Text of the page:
The Company maintains an allowance for bad debt estimated by considering several factors, including the length of time the amounts are past due, the Company’s previous loss history and the customer’s current ability to pay its obligations. Accounts are written off against the allowance when deemed uncollectable.
Property and Equipment
Property and equipment is stated at cost, net of accumulated depreciation and amortization. Depreciation is computed using the straight-line method based upon the estimated useful lives of the assets, generally three to seven years. Maintenance and repairs that do not materially add to the value of the equipment nor appreciably prolong its life are charged to expense as incurred.
When assets are retired or otherwise disposed of, the cost and related accumulated depreciation are removed from the accounts and the resulting gain or loss is included in the unaudited condensed consolidated statements of operations.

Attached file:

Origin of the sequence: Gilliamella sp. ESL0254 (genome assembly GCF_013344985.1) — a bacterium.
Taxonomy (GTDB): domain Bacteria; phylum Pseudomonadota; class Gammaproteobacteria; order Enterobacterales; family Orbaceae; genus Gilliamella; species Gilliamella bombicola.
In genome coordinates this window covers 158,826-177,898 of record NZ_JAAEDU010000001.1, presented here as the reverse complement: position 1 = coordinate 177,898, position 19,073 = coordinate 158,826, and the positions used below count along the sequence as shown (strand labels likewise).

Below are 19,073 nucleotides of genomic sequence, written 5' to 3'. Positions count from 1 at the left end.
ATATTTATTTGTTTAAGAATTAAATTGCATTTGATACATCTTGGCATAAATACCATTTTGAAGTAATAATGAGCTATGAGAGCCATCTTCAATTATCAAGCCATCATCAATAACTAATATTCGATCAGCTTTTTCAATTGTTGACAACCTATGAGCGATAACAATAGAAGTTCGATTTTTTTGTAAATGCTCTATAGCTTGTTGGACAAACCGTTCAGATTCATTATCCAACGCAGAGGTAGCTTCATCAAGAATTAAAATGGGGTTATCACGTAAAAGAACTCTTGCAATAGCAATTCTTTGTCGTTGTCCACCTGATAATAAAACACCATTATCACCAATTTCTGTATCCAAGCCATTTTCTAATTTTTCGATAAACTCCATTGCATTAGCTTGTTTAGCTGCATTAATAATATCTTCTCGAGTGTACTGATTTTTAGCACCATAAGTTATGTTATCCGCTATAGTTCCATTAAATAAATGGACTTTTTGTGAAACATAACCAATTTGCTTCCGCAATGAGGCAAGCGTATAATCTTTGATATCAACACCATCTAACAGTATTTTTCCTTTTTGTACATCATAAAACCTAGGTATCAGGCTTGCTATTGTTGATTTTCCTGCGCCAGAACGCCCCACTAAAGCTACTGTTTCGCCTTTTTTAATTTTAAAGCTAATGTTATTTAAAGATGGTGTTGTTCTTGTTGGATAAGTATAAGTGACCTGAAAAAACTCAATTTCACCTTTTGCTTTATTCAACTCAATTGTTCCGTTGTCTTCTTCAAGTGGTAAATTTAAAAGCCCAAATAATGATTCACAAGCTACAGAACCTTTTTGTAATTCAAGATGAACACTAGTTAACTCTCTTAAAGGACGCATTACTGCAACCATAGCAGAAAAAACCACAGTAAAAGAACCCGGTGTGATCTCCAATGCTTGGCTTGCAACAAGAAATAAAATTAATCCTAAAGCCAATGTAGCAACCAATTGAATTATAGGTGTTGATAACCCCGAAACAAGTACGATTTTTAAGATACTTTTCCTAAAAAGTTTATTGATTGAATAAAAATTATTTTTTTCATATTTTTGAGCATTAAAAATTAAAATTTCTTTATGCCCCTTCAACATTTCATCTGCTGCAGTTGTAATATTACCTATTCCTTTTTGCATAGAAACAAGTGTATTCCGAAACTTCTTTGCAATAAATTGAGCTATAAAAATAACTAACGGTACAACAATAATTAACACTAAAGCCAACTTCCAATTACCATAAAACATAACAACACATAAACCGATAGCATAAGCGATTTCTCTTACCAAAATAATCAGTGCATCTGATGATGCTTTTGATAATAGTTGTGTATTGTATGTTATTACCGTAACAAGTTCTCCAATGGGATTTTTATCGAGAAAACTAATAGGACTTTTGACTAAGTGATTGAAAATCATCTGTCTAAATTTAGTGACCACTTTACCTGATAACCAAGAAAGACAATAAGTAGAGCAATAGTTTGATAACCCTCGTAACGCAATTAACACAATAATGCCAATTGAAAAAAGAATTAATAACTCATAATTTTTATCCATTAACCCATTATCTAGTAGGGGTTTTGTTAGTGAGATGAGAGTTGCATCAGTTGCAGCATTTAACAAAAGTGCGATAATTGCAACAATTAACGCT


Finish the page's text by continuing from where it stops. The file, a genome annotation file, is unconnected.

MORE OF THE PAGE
Deferred income taxes reflect the net tax effects of temporary differences between the carrying amounts of assets and liabilities for financial reporting purposes and the amounts used for income tax purposes, as well as net operating loss carryforwards. Based on ASU 2015-17, all deferred tax assets or liabilities are classified as long-term. Valuation allowances are established against deferred tax assets if it is more likely than not that the assets will not be realized. Deferred tax assets and liabilities are measured using enacted tax rates expected to apply to taxable income in the years in which those temporary differences are expected to be recovered or settled. The effect on deferred tax assets and liabilities of a change in tax rates or laws is recognized in operations in the period that includes the enactment date.
The Company has federal net operating loss (“NOL”) carryforwards which are subject to limitations under Section 382 of the Internal Revenue Code.